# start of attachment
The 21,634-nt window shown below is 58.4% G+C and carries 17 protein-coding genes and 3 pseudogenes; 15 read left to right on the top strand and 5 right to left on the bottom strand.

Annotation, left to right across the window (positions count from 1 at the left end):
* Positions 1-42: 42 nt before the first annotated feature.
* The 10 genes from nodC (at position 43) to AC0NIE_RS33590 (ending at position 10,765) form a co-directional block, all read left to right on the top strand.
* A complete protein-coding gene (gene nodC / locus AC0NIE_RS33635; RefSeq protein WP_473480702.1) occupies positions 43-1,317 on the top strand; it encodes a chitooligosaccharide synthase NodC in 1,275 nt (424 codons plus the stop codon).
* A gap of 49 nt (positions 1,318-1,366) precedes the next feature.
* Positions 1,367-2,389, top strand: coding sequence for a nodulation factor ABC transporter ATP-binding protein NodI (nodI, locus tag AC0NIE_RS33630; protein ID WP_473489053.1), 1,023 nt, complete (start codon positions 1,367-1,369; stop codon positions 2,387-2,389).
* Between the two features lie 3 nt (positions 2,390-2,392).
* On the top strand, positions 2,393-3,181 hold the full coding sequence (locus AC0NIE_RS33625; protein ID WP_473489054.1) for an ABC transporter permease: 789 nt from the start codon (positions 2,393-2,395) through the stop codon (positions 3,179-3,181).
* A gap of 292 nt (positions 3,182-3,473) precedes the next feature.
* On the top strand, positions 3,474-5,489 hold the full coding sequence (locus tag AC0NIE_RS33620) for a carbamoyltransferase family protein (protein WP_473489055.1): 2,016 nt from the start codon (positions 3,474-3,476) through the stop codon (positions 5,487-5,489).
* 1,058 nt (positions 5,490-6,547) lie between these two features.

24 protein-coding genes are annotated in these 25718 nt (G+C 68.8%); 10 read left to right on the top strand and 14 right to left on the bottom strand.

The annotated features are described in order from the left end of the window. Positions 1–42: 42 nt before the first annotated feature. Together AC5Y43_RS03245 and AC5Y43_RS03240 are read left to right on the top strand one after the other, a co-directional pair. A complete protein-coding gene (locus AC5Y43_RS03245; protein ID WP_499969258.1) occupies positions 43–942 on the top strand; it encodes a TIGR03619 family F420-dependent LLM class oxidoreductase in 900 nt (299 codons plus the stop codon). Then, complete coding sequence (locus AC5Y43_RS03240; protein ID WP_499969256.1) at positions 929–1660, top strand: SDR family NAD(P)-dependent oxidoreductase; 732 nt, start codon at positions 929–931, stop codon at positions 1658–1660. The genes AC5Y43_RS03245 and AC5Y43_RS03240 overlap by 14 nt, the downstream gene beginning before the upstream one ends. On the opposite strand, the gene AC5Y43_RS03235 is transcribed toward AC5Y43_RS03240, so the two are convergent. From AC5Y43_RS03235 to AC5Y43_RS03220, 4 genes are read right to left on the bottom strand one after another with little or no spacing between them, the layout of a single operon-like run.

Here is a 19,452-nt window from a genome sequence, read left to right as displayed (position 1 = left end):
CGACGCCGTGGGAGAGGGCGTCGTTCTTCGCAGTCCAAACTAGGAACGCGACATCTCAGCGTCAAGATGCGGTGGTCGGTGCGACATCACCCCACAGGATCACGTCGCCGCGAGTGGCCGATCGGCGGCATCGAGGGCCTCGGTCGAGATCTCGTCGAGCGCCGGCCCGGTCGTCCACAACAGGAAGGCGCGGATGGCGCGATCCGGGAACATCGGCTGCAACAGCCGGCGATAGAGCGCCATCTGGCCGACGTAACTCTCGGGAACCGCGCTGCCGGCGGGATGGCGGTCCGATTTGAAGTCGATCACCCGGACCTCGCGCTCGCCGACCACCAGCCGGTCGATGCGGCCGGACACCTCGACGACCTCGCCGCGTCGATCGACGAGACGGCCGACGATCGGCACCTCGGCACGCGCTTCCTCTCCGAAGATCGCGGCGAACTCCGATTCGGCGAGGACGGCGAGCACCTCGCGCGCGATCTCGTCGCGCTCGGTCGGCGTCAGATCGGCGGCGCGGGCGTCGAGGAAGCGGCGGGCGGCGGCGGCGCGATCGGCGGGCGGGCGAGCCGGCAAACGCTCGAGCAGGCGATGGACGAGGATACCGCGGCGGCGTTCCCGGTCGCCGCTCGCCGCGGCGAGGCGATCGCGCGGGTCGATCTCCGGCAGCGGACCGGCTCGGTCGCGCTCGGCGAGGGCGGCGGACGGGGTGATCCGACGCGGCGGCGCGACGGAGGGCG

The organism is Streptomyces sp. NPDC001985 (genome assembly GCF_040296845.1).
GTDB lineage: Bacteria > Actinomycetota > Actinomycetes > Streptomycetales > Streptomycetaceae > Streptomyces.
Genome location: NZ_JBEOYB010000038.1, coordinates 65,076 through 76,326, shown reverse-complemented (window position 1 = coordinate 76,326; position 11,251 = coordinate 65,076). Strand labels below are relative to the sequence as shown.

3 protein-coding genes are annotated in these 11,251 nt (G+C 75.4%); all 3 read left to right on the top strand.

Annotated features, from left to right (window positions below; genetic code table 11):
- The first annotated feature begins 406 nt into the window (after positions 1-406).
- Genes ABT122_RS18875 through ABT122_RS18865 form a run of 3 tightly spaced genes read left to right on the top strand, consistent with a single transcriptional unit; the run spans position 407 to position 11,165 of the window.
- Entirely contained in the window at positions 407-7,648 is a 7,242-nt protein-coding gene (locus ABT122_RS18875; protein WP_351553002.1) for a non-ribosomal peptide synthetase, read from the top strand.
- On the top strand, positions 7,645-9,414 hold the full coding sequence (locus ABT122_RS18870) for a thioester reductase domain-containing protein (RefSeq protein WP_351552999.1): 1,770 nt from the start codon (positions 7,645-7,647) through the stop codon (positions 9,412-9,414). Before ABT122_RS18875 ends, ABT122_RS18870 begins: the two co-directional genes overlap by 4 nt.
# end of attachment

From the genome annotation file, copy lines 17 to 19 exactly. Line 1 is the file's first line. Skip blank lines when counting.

The organism is Streptomyces sp. NPDC001985 (genome assembly GCF_040296845.1).
GTDB lineage: Bacteria > Actinomycetota > Actinomycetes > Streptomycetales > Streptomycetaceae > Streptomyces.
Genome location: NZ_JBEOYB010000038.1, coordinates 65,076 through 76,326, shown reverse-complemented (window position 1 = coordinate 76,326; position 11,251 = coordinate 65,076). Strand labels below are relative to the sequence as shown.